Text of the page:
Vanderbilt students explore STEM policy in Washington, D.C.

Three Vanderbilt graduate students traveled to Washington, D.C. for the Catalyzing Advocacy in Science and Engineering Workshop hosted by the American Association for the Advancement of Science. The workshop provides an opportunity for students from around the country to learn from experts about the role of science in policymaking and the federal policy-making process. The Vanderbilt Office of Federal Relations has been sponsoring graduate students to participate in the AAAS CASE workshop for a decade.

The program aims to empower students to leverage their scientific expertise to shape public policy. Sessions covered a spectrum of topics, ranging from science policy, career pathways and the federal budget process to science communication skills and advocacy. Participants also learned how congressional offices and federal agencies operate and what it’s like to work there.

Vanderbilt students Laurel Bellocchio, Audrey Arner and Logan Northcutt outside the U.S. Capitol
Vanderbilt students Laurel Bellocchio, Audrey Arner and Logan Northcutt outside the U.S. Capitol (Heather Bloemhard / Vanderbilt University)

On the final day of the workshop, the Vanderbilt graduate students met with staff in four congressional offices, specifically those working in the intersection of science and policy. The staffers shared their perspectives on how scientists can advocate to shape public policy. The meetings were arranged by Vanderbilt’s Federal Relations team, offering a uniquely comprehensive experience for the Vanderbilt students.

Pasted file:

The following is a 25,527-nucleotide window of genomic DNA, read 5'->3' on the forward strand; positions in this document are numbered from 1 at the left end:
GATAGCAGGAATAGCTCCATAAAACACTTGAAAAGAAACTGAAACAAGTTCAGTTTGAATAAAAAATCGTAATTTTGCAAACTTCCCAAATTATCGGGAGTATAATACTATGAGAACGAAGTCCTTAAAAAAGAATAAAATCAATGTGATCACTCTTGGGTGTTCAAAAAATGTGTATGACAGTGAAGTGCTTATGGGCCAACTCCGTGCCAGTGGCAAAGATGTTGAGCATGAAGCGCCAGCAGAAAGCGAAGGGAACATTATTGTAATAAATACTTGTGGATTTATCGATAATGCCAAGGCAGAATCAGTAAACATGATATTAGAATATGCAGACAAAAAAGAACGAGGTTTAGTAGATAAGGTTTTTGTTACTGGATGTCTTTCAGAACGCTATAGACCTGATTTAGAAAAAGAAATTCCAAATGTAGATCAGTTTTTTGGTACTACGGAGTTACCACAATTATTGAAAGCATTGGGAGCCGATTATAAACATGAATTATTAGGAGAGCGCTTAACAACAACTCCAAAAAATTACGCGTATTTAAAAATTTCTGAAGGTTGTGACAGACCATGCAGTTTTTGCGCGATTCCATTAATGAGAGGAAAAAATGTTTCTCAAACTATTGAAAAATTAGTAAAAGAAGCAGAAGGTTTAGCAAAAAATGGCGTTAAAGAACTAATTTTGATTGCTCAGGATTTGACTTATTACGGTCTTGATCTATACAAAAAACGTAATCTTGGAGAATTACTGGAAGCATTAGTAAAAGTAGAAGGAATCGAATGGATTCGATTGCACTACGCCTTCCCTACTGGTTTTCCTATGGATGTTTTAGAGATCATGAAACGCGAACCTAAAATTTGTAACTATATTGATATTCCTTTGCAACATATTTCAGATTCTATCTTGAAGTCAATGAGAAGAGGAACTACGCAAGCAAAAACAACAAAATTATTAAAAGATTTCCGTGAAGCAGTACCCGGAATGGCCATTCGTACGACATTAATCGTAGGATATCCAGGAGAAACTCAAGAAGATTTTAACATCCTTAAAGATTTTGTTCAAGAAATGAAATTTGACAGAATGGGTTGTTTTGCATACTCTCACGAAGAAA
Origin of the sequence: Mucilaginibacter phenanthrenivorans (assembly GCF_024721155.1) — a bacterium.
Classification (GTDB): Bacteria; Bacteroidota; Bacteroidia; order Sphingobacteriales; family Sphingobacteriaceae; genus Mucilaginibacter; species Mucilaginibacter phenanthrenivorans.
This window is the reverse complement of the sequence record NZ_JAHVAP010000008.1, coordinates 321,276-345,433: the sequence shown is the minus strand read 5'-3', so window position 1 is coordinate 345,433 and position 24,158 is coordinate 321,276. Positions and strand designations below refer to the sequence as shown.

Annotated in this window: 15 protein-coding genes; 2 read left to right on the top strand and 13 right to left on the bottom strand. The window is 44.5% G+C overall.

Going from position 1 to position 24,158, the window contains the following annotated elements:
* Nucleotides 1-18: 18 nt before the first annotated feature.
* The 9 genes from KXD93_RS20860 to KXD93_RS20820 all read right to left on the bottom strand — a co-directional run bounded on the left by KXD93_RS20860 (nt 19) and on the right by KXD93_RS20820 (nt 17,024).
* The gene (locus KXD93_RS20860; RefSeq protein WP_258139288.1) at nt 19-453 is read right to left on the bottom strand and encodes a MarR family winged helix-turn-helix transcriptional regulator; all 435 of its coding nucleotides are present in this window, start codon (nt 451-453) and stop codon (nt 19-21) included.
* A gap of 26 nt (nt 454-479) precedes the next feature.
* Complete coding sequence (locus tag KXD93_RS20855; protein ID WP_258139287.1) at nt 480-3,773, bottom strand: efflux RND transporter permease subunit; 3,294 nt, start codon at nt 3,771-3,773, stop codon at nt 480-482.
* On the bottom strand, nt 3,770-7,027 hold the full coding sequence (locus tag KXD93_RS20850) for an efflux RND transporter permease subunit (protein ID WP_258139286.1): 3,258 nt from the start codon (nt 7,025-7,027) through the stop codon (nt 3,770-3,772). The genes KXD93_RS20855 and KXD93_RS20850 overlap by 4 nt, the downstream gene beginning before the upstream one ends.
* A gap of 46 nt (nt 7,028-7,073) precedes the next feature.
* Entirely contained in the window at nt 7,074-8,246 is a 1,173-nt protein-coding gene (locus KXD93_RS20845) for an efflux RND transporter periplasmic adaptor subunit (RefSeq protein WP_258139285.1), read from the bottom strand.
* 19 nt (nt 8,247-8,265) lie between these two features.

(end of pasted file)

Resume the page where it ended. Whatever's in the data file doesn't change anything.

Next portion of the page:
“As a Ph.D. student knowing I don’t want to continue into academia, science policy is the answer to so many questions I had about how to use my expertise in the government sector,” said Lauren Bellocchio, Ph.D. candidate in chemistry. “This workshop taught me about how the federal budget is used for promoting science and technology policy, and I gained the invaluable firsthand experience of speaking directly with policymakers on Capitol Hill.”

Logan Northcutt, Ph.D. candidate in cancer biology, added, “I really learned a lot about policymaking and how funding for science is influenced by government priorities. I would highly recommend the AAAS CASE Workshop to anyone who is interested in science policy.”

Vanderbilt’s Office of Federal Relations works in close partnership with the Graduate Leadership Institute and the Office of Biomedical Research Education and Training ASPIRE program who select the students who participate each year.

“I’m thrilled to continue bringing students to Capitol Hill as part of the AAAS CASE program,” said Heather Bloemhard, associate director of federal relations. “The workshop is an excellent opportunity for both professional development and civic education; it is gratifying to see them gain valuable insights into science policy and advocacy and learn how they can have a meaningful impact on policy as both citizens and scientists.”

For students and post-docs interested in exploring careers in science policy or advocacy, Vanderbilt’s Office of Federal Relations hosts a biennial Federal STEM Policy & Advocacy Seminar. This program, inspired by the AAAS CASE Workshop, offers content tailored to the interests of the Vanderbilt community. The next seminar is tentatively scheduled for fall 2024 in Washington, D.C.

Civic Engagement at Vanderbilt
The Division of Government and Community Relations is committed to fostering civic engagement and advocacy among students, faculty and staff. Students can learn more about how to be an engaged citizen in the Student Advocacy Guide.

Some other civic engagement initiatives at Vanderbilt include:

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